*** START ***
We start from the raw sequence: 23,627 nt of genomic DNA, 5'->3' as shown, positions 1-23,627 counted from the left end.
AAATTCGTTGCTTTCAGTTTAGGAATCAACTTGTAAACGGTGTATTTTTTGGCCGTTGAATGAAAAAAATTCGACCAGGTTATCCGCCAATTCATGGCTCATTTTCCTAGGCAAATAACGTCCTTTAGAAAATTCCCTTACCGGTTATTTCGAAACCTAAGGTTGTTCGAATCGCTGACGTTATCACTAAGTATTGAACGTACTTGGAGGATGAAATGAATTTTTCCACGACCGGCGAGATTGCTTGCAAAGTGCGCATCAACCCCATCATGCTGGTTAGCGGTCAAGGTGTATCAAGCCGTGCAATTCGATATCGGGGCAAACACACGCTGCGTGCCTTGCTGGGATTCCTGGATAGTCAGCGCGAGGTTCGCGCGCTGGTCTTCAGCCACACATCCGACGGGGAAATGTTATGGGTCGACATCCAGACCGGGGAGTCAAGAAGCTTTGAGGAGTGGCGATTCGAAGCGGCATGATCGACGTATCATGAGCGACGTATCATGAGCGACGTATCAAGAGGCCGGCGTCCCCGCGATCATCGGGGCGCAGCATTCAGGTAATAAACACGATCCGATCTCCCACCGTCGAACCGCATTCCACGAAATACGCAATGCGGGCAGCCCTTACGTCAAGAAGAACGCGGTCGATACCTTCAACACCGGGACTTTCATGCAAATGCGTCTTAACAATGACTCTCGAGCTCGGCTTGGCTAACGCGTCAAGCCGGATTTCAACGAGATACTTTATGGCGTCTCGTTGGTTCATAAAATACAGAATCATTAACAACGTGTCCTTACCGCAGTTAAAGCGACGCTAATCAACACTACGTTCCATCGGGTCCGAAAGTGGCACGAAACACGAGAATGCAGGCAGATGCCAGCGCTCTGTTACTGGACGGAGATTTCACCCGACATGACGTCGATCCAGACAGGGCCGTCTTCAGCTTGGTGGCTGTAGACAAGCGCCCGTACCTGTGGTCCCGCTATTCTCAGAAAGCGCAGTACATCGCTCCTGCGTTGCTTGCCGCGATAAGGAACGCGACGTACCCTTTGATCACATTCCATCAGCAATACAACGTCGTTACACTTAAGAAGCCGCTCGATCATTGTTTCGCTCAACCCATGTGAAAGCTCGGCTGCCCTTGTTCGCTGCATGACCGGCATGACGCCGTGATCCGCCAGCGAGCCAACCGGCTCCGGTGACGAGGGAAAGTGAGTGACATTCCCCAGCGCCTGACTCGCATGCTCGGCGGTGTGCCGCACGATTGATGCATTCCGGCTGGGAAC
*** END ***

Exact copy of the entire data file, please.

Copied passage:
We start from the raw sequence: 23,627 nt of genomic DNA, 5'->3' as shown, positions 1-23,627 counted from the left end.
AAATTCGTTGCTTTCAGTTTAGGAATCAACTTGTAAACGGTGTATTTTTTGGCCGTTGAATGAAAAAAATTCGACCAGGTTATCCGCCAATTCATGGCTCATTTTCCTAGGCAAATAACGTCCTTTAGAAAATTCCCTTACCGGTTATTTCGAAACCTAAGGTTGTTCGAATCGCTGACGTTATCACTAAGTATTGAACGTACTTGGAGGATGAAATGAATTTTTCCACGACCGGCGAGATTGCTTGCAAAGTGCGCATCAACCCCATCATGCTGGTTAGCGGTCAAGGTGTATCAAGCCGTGCAATTCGATATCGGGGCAAACACACGCTGCGTGCCTTGCTGGGATTCCTGGATAGTCAGCGCGAGGTTCGCGCGCTGGTCTTCAGCCACACATCCGACGGGGAAATGTTATGGGTCGACATCCAGACCGGGGAGTCAAGAAGCTTTGAGGAGTGGCGATTCGAAGCGGCATGATCGACGTATCATGAGCGACGTATCATGAGCGACGTATCAAGAGGCCGGCGTCCCCGCGATCATCGGGGCGCAGCATTCAGGTAATAAACACGATCCGATCTCCCACCGTCGAACCGCATTCCACGAAATACGCAATGCGGGCAGCCCTTACGTCAAGAAGAACGCGGTCGATACCTTCAACACCGGGACTTTCATGCAAATGCGTCTTAACAATGACTCTCGAGCTCGGCTTGGCTAACGCGTCAAGCCGGATTTCAACGAGATACTTTATGGCGTCTCGTTGGTTCATAAAATACAGAATCATTAACAACGTGTCCTTACCGCAGTTAAAGCGACGCTAATCAACACTACGTTCCATCGGGTCCGAAAGTGGCACGAAACACGAGAATGCAGGCAGATGCCAGCGCTCTGTTACTGGACGGAGATTTCACCCGACATGACGTCGATCCAGACAGGGCCGTCTTCAGCTTGGTGGCTGTAGACAAGCGCCCGTACCTGTGGTCCCGCTATTCTCAGAAAGCGCAGTACATCGCTCCTGCGTTGCTTGCCGCGATAAGGAACGCGACGTACCCTTTGATCACATTCCATCAGCAATACAACGTCGTTACACTTAAGAAGCCGCTCGATCATTGTTTCGCTCAACCCATGTGAAAGCTCGGCTGCCCTTGTTCGCTGCATGACCGGCATGACGCCGTGATCCGCCAGCGAGCCAACCGGCTCCGGTGACGAGGGAAAGTGAGTGACATTCCCCAGCGCCTGACTCGCATGCTCGGCGGTGTGCCGCACGATTGATGCATTCCGGCTGGGAAC